China asks for its workers' rights to be safeguarded

China has asked Singapore to safeguard the rights and interests of Chinese workers according to local laws, the China News Service (CNS) reported.

The news agency said the Chinese Embassy in Singapore, in response to a question, disclosed that it had contacted the Ministry of Manpower in connection with a strike by more than 100 Chinese SMRT bus drivers.

The Singapore Government on Tuesday classified the strike as illegal.

CNS said the embassy was monitoring the situation closely, and had sent officials to take part in mediation.

The labour dispute has sparked outrage in China, with many people supporting the drivers.

Since news of the drivers' action broke on Monday, the two biggest microblogging sites - Sina and Tencent Weibo - have attracted more than 1,000 comments.

Many criticised SMRT for treating the bus drivers unfairly and paying them too little.

Sina Weibo user Xu Zhixin wrote: "It is normal to have pay differences between Singaporean and foreign workers, who require lodging from the company.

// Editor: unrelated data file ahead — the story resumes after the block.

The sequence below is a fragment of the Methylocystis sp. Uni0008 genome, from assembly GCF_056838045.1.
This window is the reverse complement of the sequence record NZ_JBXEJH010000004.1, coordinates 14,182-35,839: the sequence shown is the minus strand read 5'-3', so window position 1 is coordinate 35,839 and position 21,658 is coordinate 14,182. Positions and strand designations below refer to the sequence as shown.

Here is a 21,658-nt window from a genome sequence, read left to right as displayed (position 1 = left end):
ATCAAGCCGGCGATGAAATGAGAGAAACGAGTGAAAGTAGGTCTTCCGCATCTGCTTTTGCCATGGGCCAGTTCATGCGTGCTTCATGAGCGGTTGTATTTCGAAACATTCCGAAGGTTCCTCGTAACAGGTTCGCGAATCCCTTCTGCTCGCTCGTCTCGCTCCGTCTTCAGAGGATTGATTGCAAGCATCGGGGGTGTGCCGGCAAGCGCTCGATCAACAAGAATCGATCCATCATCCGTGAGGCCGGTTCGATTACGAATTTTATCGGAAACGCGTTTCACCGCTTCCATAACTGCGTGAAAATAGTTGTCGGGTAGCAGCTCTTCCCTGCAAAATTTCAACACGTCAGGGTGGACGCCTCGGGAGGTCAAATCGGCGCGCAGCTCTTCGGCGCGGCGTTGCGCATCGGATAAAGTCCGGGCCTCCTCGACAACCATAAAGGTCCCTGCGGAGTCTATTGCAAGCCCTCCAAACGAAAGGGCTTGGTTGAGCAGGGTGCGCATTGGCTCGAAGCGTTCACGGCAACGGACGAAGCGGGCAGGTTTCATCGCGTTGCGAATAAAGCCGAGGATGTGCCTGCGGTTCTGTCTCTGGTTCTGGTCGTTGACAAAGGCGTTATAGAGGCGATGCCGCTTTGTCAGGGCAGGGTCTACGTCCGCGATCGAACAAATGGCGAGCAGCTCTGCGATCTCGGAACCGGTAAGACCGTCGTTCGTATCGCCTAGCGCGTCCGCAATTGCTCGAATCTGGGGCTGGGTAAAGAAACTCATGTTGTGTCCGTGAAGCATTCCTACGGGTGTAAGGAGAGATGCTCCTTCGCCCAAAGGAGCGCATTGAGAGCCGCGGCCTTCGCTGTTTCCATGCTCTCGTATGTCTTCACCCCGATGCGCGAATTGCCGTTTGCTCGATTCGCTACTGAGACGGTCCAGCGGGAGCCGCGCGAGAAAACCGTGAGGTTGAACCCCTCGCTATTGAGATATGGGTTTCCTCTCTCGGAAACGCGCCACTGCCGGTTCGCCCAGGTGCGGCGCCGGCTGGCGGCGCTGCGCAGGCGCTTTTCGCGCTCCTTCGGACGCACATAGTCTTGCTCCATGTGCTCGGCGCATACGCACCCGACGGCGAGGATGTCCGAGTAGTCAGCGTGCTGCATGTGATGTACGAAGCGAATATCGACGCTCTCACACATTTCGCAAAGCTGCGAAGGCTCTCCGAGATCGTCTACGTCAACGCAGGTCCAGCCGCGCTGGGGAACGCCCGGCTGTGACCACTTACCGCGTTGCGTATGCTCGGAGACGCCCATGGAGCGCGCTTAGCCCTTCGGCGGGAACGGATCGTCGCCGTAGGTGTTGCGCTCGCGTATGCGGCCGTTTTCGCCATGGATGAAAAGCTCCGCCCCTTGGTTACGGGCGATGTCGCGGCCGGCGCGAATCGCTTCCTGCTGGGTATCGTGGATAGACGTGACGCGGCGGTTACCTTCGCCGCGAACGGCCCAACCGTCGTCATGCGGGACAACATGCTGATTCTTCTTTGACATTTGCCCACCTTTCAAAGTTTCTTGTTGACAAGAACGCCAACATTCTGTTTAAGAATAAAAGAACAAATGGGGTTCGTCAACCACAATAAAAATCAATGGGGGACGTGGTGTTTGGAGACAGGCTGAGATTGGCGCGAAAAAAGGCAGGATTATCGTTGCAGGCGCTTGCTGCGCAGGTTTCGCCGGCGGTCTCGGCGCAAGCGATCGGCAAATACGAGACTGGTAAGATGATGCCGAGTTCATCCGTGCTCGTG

"But the SMRT management lacks the human touch. How can it deduct the drivers' wages when they take medical leave?"

Tencent Weibo user Xu Liqiang said: "We have to seek justice for the Chinese drivers. Why should they be deemed inferior to other foreigners?"

Others were peeved by Singaporeans who said the bus drivers should return home if they were unhappy working in Singapore.

"Troublesome Singaporeans should also 'scram' out of China!" anonymous user Chinese Revival Forever posted on the popular Tianya forum.

Another, citing the recent launch of China's first aircraft carrier Liaoning, said: "That is why we need to build more aircraft carriers and send them to Singapore's doorsteps.

"We shall see if they would still dare not to raise the wages."

Some blamed the Chinese government for not creating enough good jobs.

"Poverty allows others to look down on you," wrote Tianya user Apple Iphone 000. "If large numbers of Singaporeans have to come and work in China, we Chinese would be the proud ones."

Despite the online noise, China's media stayed mostly silent about the driver dispute in Singapore.

Only three other news reports appeared on Tuesday - from the official Xinhua news agency, Hong Kong-based Phoenix TV and China Radio International.

Additional reporting by Kor Kian Beng